Mehdi's Morning Memo: Ed Vs The 'Baying Mob'

PURFLEET, ENGLAND - MAY 27: Ed Miliband, the leader of the Labour Party, addresses an audience at 'The Backstage Centre' on May 27, 2014 in Purfleet, England. Mr Miliband spoke on his strategy for rebuilding trust in politics following the local council and European elections which saw a surge in support for the UK Independence Party. (Photo by Oli Scarff/Getty Images)
PURFLEET, ENGLAND - MAY 27: Ed Miliband, the leader of the Labour Party, addresses an audience at 'The Backstage Centre' on May 27, 2014 in Purfleet, England. Mr Miliband spoke on his strategy for rebuilding trust in politics following the local council and European elections which saw a surge in support for the UK Independence Party. (Photo by Oli Scarff/Getty Images)
Oli Scarff via Getty Images

The five things you need to know on Tuesday 1 July 2014...


From the Guardian:

"David Cameron is edging Britain towards the EU exit door after embarking on a negotiation strategy based on 'threats, insults and disengagement', Ed Miliband has said. In rowdy commons scenes, which saw one former Tory minister liken the incoming European Commission president Jean-Claude Juncker to a Luftwaffe fighter plane, the Labour leader accused the prime minister of burning alliances, leaving his EU strategy in tatters. Emotions were running so high on the Tory benches as the prime minister reported back on last week's EU summit that the commons speaker, John Bercow, was forced to intervene to ask the 'baying mob' to allow Miliband to be heard."

The Labour leader said: "His combination of threats, insults and disengagement turned out to be a masterclass in how to alienate your allies and lose the argument for Britain, including his threat to leave the EU if Mr Juncker were chosen. We all remember he went rowing in a boat with Chancellor Merkel and other centre right leaders in a Swedish lake in order to win support. But what did she say afterwards. She said threats are not part and parcel of the European spirit."

Miliband's message isn't getting through, though - from the Telegraph:

"The Conservative Party has enjoyed a poll bounce in the wake of David Cameron’s failed attempt to prevent Jean-Claude Juncker becoming president of the European Commission. The so-called 'Juncker Effect' has seen the Tories overtake Labour in a poll conducted by Lord Ashcroft, the former Conservative party deputy chairman... The latest weekly poll by Lord Ashcroft puts the Tories on 33 per cent, up five points,and Labour on 31 per cent, down two points."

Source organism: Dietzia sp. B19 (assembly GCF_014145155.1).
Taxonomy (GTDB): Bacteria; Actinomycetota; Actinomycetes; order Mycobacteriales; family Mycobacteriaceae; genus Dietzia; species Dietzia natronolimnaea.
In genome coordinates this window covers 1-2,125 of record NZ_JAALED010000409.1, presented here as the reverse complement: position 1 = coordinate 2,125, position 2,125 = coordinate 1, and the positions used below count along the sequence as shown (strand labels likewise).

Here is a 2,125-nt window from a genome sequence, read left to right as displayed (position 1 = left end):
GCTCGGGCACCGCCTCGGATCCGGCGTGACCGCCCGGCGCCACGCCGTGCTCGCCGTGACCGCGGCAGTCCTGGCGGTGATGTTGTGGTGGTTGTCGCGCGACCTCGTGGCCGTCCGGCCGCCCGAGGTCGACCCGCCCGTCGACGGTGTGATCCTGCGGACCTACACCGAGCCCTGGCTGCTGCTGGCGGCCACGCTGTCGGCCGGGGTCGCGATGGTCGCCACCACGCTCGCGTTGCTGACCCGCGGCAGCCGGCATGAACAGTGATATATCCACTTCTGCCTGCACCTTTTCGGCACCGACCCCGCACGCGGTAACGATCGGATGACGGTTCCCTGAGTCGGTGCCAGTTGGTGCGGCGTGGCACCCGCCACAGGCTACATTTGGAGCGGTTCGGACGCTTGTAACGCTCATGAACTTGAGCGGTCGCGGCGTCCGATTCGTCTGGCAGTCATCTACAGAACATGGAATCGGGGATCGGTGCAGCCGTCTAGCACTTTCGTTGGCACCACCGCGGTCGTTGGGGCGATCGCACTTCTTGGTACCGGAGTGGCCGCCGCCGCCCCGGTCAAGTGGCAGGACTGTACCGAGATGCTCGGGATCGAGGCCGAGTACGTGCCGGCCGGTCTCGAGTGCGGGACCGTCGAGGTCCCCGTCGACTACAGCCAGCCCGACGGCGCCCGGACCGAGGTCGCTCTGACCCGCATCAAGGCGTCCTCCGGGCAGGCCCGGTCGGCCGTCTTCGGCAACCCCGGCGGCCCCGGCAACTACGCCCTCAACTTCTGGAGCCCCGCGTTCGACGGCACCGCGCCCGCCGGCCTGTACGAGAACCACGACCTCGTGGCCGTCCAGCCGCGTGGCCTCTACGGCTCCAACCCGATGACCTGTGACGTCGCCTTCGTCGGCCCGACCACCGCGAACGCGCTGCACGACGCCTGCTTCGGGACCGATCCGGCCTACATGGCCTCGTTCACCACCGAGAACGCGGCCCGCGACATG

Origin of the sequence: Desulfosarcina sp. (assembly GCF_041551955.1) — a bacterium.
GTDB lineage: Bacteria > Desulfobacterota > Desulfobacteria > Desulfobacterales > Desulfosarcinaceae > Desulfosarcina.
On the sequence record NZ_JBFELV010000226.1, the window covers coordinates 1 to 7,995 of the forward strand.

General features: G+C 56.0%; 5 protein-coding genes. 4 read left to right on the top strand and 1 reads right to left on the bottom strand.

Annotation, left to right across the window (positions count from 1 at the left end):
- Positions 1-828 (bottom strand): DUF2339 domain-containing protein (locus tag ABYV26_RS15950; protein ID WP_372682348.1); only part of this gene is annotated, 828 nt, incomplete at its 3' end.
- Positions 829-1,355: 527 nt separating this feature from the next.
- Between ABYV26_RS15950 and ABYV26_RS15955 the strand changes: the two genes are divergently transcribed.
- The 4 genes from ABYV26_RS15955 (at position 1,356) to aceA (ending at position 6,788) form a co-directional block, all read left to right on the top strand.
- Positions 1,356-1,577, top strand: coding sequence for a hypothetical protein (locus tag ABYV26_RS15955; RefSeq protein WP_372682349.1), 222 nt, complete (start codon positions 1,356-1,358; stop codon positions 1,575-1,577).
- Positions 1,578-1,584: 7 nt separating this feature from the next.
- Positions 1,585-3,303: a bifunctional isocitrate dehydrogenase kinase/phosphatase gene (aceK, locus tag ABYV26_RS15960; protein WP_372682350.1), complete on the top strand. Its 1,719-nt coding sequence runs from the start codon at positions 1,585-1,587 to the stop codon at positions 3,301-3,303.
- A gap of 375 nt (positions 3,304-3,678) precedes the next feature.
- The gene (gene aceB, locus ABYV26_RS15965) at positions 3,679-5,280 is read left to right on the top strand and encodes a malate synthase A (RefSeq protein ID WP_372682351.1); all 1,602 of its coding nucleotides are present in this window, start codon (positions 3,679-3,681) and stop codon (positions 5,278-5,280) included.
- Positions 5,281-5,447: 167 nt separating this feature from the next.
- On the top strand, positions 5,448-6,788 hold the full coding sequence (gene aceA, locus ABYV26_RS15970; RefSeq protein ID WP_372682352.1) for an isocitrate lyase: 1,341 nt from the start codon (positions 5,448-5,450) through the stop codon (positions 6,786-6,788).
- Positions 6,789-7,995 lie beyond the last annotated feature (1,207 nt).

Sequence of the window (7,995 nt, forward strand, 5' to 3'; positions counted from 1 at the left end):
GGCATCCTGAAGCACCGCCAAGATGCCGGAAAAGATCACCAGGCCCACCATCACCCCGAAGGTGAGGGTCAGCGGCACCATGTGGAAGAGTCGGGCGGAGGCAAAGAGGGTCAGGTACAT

Labour will be hoping today's big announcement on the devolution of up to £30bn in funding to councils will help boost their poll ratings. In a speech in Leeds, based on proposals made by former cabinet minister and Tony Blair ally Andrew Adonis, the Labour leader will say English regions can be “economic powerhouses” if they are given more control of their budgets.

The Sun reports:

"Ed Miliband will today vow to hand vital powers to the regions in a new drive to tackle the North-South divide. The Labour leader will say all the cash raised from local business rates should be ploughed back into communities. In a speech in Leeds, he will pledge that "combined authorities" like Greater Manchester will get control of the money - rather than Whitehall getting half as now."


The Times has done an interview with Lord Heseltine, who's always good value:

"According to Lord Heseltine, the so-called 'productivity puzzle' is nothing of the sort. The infamous efficiency gap between the UK and rival economies is simply down to indolence: 'We don’t get up early enough, we don’t work hard enough, we’re not ambitious enough.' Not accusations many would level at the 81-year-old Conservative peer who, along with the cities minister Greg Clark, has just completed an exhausting tour of all of England’s 39 'local enterprise partnerships' (LEPs), the growth bodies created by the coalition to replace the costly, bureaucratic regional development agencies."